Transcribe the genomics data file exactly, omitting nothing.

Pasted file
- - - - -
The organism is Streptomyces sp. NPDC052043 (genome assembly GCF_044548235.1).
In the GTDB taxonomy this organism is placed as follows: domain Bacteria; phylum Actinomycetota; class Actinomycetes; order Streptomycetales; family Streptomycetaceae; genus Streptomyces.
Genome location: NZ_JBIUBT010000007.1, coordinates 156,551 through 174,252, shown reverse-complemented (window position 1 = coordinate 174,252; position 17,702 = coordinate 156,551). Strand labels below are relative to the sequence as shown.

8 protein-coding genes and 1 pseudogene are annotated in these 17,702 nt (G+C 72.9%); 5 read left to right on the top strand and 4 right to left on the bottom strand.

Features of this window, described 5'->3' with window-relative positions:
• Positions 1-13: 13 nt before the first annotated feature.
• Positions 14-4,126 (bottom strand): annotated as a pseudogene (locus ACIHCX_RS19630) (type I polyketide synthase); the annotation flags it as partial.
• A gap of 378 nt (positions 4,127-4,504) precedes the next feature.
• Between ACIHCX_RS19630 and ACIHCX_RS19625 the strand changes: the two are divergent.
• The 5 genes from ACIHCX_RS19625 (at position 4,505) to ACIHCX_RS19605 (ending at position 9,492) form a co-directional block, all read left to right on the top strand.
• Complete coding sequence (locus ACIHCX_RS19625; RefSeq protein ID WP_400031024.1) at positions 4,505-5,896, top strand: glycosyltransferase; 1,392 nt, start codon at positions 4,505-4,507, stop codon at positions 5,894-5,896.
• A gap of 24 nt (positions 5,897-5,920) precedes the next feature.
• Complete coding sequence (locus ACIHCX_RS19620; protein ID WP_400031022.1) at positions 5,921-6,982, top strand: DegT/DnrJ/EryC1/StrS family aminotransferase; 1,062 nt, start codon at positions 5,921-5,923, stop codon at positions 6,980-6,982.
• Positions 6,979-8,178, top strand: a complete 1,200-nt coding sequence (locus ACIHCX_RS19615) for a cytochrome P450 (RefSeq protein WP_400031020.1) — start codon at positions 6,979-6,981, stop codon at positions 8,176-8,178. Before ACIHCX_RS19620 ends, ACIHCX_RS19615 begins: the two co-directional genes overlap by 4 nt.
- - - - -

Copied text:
The organism is Streptomyces sp. NPDC052043 (genome assembly GCF_044548235.1).
In the GTDB taxonomy this organism is placed as follows: domain Bacteria; phylum Actinomycetota; class Actinomycetes; order Streptomycetales; family Streptomycetaceae; genus Streptomyces.
Genome location: NZ_JBIUBT010000007.1, coordinates 156,551 through 174,252, shown reverse-complemented (window position 1 = coordinate 174,252; position 17,702 = coordinate 156,551). Strand labels below are relative to the sequence as shown.

8 protein-coding genes and 1 pseudogene are annotated in these 17,702 nt (G+C 72.9%); 5 read left to right on the top strand and 4 right to left on the bottom strand.

Features of this window, described 5'->3' with window-relative positions:
• Positions 1-13: 13 nt before the first annotated feature.
• Positions 14-4,126 (bottom strand): annotated as a pseudogene (locus ACIHCX_RS19630) (type I polyketide synthase); the annotation flags it as partial.
• A gap of 378 nt (positions 4,127-4,504) precedes the next feature.
• Between ACIHCX_RS19630 and ACIHCX_RS19625 the strand changes: the two are divergent.
• The 5 genes from ACIHCX_RS19625 (at position 4,505) to ACIHCX_RS19605 (ending at position 9,492) form a co-directional block, all read left to right on the top strand.
• Complete coding sequence (locus ACIHCX_RS19625; RefSeq protein ID WP_400031024.1) at positions 4,505-5,896, top strand: glycosyltransferase; 1,392 nt, start codon at positions 4,505-4,507, stop codon at positions 5,894-5,896.
• A gap of 24 nt (positions 5,897-5,920) precedes the next feature.
• Complete coding sequence (locus ACIHCX_RS19620; protein ID WP_400031022.1) at positions 5,921-6,982, top strand: DegT/DnrJ/EryC1/StrS family aminotransferase; 1,062 nt, start codon at positions 5,921-5,923, stop codon at positions 6,980-6,982.
• Positions 6,979-8,178, top strand: a complete 1,200-nt coding sequence (locus ACIHCX_RS19615) for a cytochrome P450 (RefSeq protein WP_400031020.1) — start codon at positions 6,979-6,981, stop codon at positions 8,176-8,178. Before ACIHCX_RS19620 ends, ACIHCX_RS19615 begins: the two co-directional genes overlap by 4 nt.